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Universal University? October 18, 2012

Posted by Jason in Management, Writing.
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What is modern education?

As we experience rapid advances in science and technology, there is increasing social pressure to produce graduates ready for the modern workforce.  Especially in the U.S., a university education has become what the high school diploma was just 20 years ago.  Despite skyrocketing tuition costs, politicians tout university as one way to reverse everything from our lack of competitiveness to the offshoring of technology jobs.

And they are right — to a point.

This article suggests that our emphasis on technical and vocational education has unintended consequences.  Namely, the decline in liberal arts degrees is hollowing out our former ability to have educated debates around facts rather than beliefs.

This is an interesting thought, but this is only part of the problem.  As I’ve written before, there is more to running a technical business than mere technical skills.  And, just as we would like to have politicians that can speak about and understand science, we also expect scientists and other technical professionals to have broader educations as well.  This is, of course, why we have bare minimum liberal arts requirements for various technical degrees (whether this is sufficient…well, that’s another story).

To be sure, universities have been around much longer than our modern concepts of education, technology, and even employment.  Just because we have developed an entire economy out of courses that just happen to have the same description as what has historically been called a “university” doesn’t mean it’s the same animal.  Indeed, there is a place for liberal arts, but the modern university may simply not be the place for them.  Despite sharing the name, what we now call a university isn’t the same as it was.

However, there is no doubt that the value of liberal arts has remained steady over the decades, whether we choose to acknowledge it or not.  Philosophy, language, political and social science, art, music – these will always be fundamental expressions of human thought.  To believe they have no place in modern life – whether taught at a university or some other institution – is to ignore the centuries of progress that brought us to where we are now.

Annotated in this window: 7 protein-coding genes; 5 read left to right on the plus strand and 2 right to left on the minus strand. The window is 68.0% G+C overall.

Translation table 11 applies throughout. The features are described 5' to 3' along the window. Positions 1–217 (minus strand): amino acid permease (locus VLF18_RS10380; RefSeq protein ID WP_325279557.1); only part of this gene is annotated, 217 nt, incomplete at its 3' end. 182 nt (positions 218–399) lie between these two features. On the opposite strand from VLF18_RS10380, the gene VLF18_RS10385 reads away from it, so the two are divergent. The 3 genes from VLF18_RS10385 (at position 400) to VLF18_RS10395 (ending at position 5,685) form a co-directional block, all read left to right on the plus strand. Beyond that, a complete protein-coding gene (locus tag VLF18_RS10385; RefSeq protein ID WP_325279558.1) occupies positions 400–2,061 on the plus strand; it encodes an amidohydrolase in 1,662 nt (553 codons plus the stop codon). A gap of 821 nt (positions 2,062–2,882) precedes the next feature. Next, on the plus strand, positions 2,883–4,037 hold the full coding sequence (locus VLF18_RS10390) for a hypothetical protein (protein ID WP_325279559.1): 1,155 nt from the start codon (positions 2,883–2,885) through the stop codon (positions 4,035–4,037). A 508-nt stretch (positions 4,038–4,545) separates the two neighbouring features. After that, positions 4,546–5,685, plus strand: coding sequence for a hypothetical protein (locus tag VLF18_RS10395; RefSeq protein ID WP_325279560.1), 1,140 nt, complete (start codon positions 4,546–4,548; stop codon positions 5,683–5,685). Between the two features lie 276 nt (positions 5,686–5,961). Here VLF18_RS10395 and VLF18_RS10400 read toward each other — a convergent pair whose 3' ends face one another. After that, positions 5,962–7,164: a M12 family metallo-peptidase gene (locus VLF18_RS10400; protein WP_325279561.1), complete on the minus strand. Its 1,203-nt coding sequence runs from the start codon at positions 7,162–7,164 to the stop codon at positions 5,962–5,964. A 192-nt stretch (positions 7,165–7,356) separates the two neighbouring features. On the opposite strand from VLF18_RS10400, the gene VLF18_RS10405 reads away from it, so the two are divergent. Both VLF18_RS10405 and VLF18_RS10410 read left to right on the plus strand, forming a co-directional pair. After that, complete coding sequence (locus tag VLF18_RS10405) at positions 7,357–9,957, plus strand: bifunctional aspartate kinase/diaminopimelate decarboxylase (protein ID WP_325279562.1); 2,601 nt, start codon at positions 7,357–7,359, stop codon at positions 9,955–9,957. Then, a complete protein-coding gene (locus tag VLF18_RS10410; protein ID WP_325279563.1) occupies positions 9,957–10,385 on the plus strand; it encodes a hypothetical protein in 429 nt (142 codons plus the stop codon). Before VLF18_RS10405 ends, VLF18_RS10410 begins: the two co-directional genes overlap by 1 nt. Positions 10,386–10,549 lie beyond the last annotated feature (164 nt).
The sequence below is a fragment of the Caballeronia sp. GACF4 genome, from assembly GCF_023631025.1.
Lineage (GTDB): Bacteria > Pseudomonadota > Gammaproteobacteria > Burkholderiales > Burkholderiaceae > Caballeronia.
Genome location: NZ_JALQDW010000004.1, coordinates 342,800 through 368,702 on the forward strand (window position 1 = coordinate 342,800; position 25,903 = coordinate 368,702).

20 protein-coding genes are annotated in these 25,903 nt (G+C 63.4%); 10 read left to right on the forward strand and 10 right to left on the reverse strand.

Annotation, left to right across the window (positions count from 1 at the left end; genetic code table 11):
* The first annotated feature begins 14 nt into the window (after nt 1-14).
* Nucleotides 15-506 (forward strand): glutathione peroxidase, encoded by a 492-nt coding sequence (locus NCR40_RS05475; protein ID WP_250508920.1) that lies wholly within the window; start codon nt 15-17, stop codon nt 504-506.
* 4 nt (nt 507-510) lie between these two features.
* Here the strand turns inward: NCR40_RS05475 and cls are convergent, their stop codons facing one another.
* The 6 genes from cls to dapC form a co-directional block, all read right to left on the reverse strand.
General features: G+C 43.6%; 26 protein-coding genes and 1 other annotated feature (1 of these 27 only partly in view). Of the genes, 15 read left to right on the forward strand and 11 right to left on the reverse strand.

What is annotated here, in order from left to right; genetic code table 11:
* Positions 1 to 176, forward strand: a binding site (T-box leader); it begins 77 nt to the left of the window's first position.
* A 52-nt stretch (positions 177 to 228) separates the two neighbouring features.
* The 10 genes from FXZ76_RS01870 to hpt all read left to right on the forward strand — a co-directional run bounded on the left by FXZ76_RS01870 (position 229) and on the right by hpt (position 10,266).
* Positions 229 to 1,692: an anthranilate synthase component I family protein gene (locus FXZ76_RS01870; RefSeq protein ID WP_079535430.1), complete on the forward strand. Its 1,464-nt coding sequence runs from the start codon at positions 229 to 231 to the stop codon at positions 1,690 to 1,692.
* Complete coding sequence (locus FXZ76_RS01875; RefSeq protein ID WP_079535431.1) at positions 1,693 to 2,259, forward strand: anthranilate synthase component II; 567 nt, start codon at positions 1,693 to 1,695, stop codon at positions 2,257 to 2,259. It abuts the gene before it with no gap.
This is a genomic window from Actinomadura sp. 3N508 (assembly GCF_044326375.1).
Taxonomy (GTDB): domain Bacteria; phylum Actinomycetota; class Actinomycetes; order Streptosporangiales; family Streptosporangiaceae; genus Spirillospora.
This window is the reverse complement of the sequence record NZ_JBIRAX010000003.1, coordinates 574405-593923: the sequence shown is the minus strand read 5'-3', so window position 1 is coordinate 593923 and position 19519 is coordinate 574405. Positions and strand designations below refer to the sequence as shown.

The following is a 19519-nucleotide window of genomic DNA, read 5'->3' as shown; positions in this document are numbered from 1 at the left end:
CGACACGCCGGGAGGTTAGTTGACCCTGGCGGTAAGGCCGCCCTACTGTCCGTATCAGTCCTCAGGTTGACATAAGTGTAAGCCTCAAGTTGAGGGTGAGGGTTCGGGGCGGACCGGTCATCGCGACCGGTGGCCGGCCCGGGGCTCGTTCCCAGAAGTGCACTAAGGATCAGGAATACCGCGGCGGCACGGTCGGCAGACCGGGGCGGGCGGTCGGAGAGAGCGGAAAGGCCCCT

Appropriate Rules December 21, 2011

Posted by Jason in Management.
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I play a lot of games with my kids.  Every game, naturally, has its rules.  But each also has other, intangible goals.  Some teach strategy, some teamwork.  Quick thinking, observation, and word skills are also important.  Games teach us, even when it doesn’t feel like learning.

So when I play with them, I will often adjust the rules to fit their personalities and ages.  My 8 year old son will not have fun playing the same way that my older daughters will.  The important point is that we don’t just ignore the rules to make the game easier; we think about the goals of the game, and adjust the process to attain them in the manner most appropriate to the players on that particular day.

Some people are hard-wired to follow each and every rule the way that it is written.  Someone sat down and designed the game the way that it is, and that’s the way it will be played.  But remember that people can’t foresee every circumstance that the players will encounter.  Game designers also assume a certain level of general experience, but can’t be expected to know each individual’s abilities.

Or perhaps there is tradition to consider.  We rarely change the rules of chess, for example.  That’s a case where, like a language, if you want someone else to understand you, you have to agree on a common set of rules.

This adjustment of the rules extends to other parts of life as well (and indeed, along with learning strategy, is an important life skill that comes from games).  Anyone that works for a living knows there are countless rules that govern daily actions.  Policies, procedures, paperwork, informal networks, etiquette, and culture all set up constraints to the work we do.

The important point is that if you are all working toward the same goal, it is okay to adjust the rules to fit the players.  This particular form is onerous and not adding value?  Stop filling it out.  That department isn’t allowed to request supplies directly from the vendor (even though it is cheaper and more expedient)?  Make an exception.

Games (and work) are not necessarily about everyone playing by every single rule.  They are about having fun and reaching an end goal that everyone can agree on.  Leading an organization means knowing which rules are negotiable, to what degree, and to whom any changes should apply.  Following the rules for their own sake means not understanding the true goals in the first place.

It is Us May 19, 2009

Posted by Jason in Daily PM.
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Can you imagine a time in which your predictions about the future were spot on?  What about completely off?  What if every prediction you made in the last six months about the next six was totally wrong?  Is your firm prepared to deal with the consequences?  How closely are you watching the outside world while keeping the firm going day to day?

SWOT analysis (or any similarly structured evaluation) can yield some surprising insights, especially when performed with an actively brainstorming group.  Objectivity is important, but if your firm struggles with strategic planning, groupthink may be an acceptable initial price to pay to gain some first-step ideas.  As I mentioned before, however, the external “threats” can often be a hard item to objectively evaluate. (more…)